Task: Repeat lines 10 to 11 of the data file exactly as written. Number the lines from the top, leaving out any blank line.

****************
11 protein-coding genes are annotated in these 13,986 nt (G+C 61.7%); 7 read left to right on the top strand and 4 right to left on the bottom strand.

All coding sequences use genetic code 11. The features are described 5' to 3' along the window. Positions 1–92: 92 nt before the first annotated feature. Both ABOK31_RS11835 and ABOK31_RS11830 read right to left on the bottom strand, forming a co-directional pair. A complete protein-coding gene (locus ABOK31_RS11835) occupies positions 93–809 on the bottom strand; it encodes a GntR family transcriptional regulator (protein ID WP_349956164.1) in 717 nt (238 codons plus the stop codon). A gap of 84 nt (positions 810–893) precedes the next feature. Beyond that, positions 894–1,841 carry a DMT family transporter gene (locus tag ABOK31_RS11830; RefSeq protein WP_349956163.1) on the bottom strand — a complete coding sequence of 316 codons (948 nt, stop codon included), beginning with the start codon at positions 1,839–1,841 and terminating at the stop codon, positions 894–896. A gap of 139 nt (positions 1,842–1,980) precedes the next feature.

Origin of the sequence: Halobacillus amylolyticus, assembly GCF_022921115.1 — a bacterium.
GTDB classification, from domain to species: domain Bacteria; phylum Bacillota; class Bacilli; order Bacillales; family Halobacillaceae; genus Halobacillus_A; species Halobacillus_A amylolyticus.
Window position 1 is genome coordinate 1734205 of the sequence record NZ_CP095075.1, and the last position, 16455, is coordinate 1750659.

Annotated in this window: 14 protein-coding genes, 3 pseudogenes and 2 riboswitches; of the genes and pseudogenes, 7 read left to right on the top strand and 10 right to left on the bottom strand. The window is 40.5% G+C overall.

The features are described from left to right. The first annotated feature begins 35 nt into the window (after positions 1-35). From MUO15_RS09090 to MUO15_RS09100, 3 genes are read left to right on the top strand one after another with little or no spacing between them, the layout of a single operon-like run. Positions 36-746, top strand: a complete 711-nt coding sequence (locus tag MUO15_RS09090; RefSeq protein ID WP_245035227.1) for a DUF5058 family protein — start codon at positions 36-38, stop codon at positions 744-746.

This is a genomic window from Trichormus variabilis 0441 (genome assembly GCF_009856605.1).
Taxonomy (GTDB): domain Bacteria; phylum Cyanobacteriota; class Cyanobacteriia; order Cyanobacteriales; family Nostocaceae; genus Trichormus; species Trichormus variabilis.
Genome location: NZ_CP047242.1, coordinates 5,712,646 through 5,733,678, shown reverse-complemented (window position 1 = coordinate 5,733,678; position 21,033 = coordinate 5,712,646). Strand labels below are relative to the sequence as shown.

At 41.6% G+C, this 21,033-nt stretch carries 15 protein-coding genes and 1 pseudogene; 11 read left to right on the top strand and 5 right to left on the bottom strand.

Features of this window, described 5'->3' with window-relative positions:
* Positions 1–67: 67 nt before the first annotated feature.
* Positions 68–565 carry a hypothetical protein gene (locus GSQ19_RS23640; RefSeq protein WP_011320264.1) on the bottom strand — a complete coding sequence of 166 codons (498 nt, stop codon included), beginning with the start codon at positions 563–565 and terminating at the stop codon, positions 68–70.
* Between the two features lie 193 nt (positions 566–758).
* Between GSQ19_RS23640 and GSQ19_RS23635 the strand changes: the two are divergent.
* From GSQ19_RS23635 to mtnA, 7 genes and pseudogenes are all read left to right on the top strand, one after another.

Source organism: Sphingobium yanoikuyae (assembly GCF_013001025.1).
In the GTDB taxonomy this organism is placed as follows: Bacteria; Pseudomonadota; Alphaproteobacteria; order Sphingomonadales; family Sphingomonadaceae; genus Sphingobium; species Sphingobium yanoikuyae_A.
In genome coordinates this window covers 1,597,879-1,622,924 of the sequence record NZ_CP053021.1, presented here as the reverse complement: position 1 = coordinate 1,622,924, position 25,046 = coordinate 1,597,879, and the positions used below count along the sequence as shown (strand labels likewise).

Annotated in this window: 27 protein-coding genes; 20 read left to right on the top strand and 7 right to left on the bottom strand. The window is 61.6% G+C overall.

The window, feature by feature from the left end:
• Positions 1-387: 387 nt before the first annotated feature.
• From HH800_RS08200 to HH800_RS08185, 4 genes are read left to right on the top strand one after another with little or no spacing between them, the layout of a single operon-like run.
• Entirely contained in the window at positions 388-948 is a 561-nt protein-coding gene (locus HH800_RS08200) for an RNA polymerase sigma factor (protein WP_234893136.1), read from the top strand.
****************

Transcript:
Genome location: NZ_CP047242.1, coordinates 5,712,646 through 5,733,678, shown reverse-complemented (window position 1 = coordinate 5,733,678; position 21,033 = coordinate 5,712,646). Strand labels below are relative to the sequence as shown.

At 41.6% G+C, this 21,033-nt stretch carries 15 protein-coding genes and 1 pseudogene; 11 read left to right on the top strand and 5 right to left on the bottom strand.